22 July 2005
by Mike Ratcliffe
Distribution in the United States is in an amazing state of flux as consolidatory and predatory forces jostle for market share, writes Mike Ratcliffe from Texas, USA.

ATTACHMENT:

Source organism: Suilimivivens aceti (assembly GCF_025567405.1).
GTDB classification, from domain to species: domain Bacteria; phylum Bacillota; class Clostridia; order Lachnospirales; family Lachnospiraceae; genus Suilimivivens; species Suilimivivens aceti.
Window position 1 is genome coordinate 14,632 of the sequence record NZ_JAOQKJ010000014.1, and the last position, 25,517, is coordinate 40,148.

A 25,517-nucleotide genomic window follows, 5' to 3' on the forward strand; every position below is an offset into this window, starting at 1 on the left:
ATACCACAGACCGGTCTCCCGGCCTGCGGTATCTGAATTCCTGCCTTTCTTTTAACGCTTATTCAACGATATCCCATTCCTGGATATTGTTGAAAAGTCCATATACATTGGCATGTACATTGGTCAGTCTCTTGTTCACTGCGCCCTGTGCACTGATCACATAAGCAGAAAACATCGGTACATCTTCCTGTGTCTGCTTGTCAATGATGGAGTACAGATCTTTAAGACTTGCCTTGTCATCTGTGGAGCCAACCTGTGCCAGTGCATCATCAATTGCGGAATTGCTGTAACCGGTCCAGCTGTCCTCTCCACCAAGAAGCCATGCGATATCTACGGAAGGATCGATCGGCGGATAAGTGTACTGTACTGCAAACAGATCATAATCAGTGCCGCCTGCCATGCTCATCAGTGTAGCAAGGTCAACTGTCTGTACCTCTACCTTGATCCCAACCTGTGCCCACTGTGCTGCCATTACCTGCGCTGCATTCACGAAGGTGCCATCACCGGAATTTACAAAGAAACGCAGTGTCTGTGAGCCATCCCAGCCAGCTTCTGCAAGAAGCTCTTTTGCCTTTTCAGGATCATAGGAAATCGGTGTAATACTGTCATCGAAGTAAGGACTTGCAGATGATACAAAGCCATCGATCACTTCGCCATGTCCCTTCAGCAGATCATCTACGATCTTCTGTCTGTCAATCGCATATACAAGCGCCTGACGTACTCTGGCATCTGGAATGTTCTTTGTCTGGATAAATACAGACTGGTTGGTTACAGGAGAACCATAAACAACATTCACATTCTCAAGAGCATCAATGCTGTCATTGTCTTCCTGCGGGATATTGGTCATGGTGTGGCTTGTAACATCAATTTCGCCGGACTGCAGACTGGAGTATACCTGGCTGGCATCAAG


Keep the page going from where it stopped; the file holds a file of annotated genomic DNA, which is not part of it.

In Texas, USA things really are as big as they come!After a hectic night and little sleep, we awake at an amazingly chic hotel in Austin called The San Jose (http://www.sanjosehotel.com/). Suddenly, everything is calm again and it is time to face another big day. We begin with a sales meeting with our local distributors Block/Republic. Big, bold red wine at 9am... and nobody in Texas sees anything strange in this.Distribution in the United States is in an amazing state of flux as consolidatory and predatory market forces jostle for market share. Every day, another small distributor seems to get snapped up by a larger competitor. I would not be surprised to see Southern (distributor) moving into a monopolistic position across America. This trend is problematic because it reduces the number of SKU's that are carried in the market making penetration by small producers (like Vilafonté) difficult as well as limiting consumer choice. Despite all the fuss about the 'opening' of America to direct shipping and the relaxation of the shipping laws, there is very little evidence that this is going to benefit the producers... yet!The one thing that is clear is that the distributors are fighting this and their massive financial contributions to the Republican Party still buy them a lot of influence in this country.Today was a momentous day for wine in the USA, to quote the Washington Times:'A Gallup poll released yesterday found that wine has surpassed beer and spirits as the stated drink of choice among those who imbibe. Oh, it's not by much: 39 percent of the respondents said they drank wine most often; 36 percent drank beer. Statistically, this is a mighty close race between the dueling beverages, as the poll has a margin of error of four percentage points. "For the first time in Gallup's measurement of Americans' drinking preferences, there is a statistical tie between wine and beer as the alcoholic beverage that adult drinkers say they drink most often," pollster Lydia Saad noted.'The meetings and interviews whiz by in anticipation of our Big evening function at the home of Susan and Ed Auler. Susan is a board member of the Texan Wine & Food Foundation and has invited the entire board as well as the chairman, Larry Peal. This is a big audience and we realise that we'd better not mess it up. Austin is only an hour by car from San Antonio, another centre of food and wine in Texas and we have arranged to bus a number of key influencers to Austin for the evening and put them up in a local hotel. Between us, we invited fifty key consumers, press and trade and the response was exceptional. Susan even hired a chef from the Cordon Bleu cookery school to cook for the evening. The response has been excellent and the Texan reputation for BIG hospitality proved itself again. Another early morning again tomorrow as we head for Dallas on the 08h52 flight.